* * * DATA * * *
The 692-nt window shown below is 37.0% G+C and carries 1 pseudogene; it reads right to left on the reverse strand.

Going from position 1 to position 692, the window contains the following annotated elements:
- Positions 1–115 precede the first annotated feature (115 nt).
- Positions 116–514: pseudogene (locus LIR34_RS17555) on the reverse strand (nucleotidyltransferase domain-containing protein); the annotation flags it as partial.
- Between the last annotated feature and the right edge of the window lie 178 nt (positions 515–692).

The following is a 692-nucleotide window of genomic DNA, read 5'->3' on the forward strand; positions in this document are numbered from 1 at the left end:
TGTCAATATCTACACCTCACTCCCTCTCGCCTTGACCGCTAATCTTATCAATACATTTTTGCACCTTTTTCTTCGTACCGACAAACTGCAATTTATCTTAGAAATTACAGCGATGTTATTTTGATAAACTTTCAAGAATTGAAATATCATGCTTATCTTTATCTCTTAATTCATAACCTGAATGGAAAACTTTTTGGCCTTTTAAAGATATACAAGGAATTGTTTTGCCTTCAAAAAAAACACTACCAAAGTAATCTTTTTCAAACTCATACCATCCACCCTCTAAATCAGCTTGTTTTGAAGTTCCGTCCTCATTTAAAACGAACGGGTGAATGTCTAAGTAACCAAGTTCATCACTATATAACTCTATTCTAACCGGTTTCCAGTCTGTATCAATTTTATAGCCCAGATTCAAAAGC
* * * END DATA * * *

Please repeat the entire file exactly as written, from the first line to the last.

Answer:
The 692-nt window shown below is 37.0% G+C and carries 1 pseudogene; it reads right to left on the reverse strand.

Going from position 1 to position 692, the window contains the following annotated elements:
- Positions 1–115 precede the first annotated feature (115 nt).
- Positions 116–514: pseudogene (locus LIR34_RS17555) on the reverse strand (nucleotidyltransferase domain-containing protein); the annotation flags it as partial.
- Between the last annotated feature and the right edge of the window lie 178 nt (positions 515–692).

The following is a 692-nucleotide window of genomic DNA, read 5'->3' on the forward strand; positions in this document are numbered from 1 at the left end:
TGTCAATATCTACACCTCACTCCCTCTCGCCTTGACCGCTAATCTTATCAATACATTTTTGCACCTTTTTCTTCGTACCGACAAACTGCAATTTATCTTAGAAATTACAGCGATGTTATTTTGATAAACTTTCAAGAATTGAAATATCATGCTTATCTTTATCTCTTAATTCATAACCTGAATGGAAAACTTTTTGGCCTTTTAAAGATATACAAGGAATTGTTTTGCCTTCAAAAAAAACACTACCAAAGTAATCTTTTTCAAACTCATACCATCCACCCTCTAAATCAGCTTGTTTTGAAGTTCCGTCCTCATTTAAAACGAACGGGTGAATGTCTAAGTAACCAAGTTCATCACTATATAACTCTATTCTAACCGGTTTCCAGTCTGTATCAATTTTATAGCCCAGATTCAAAAGC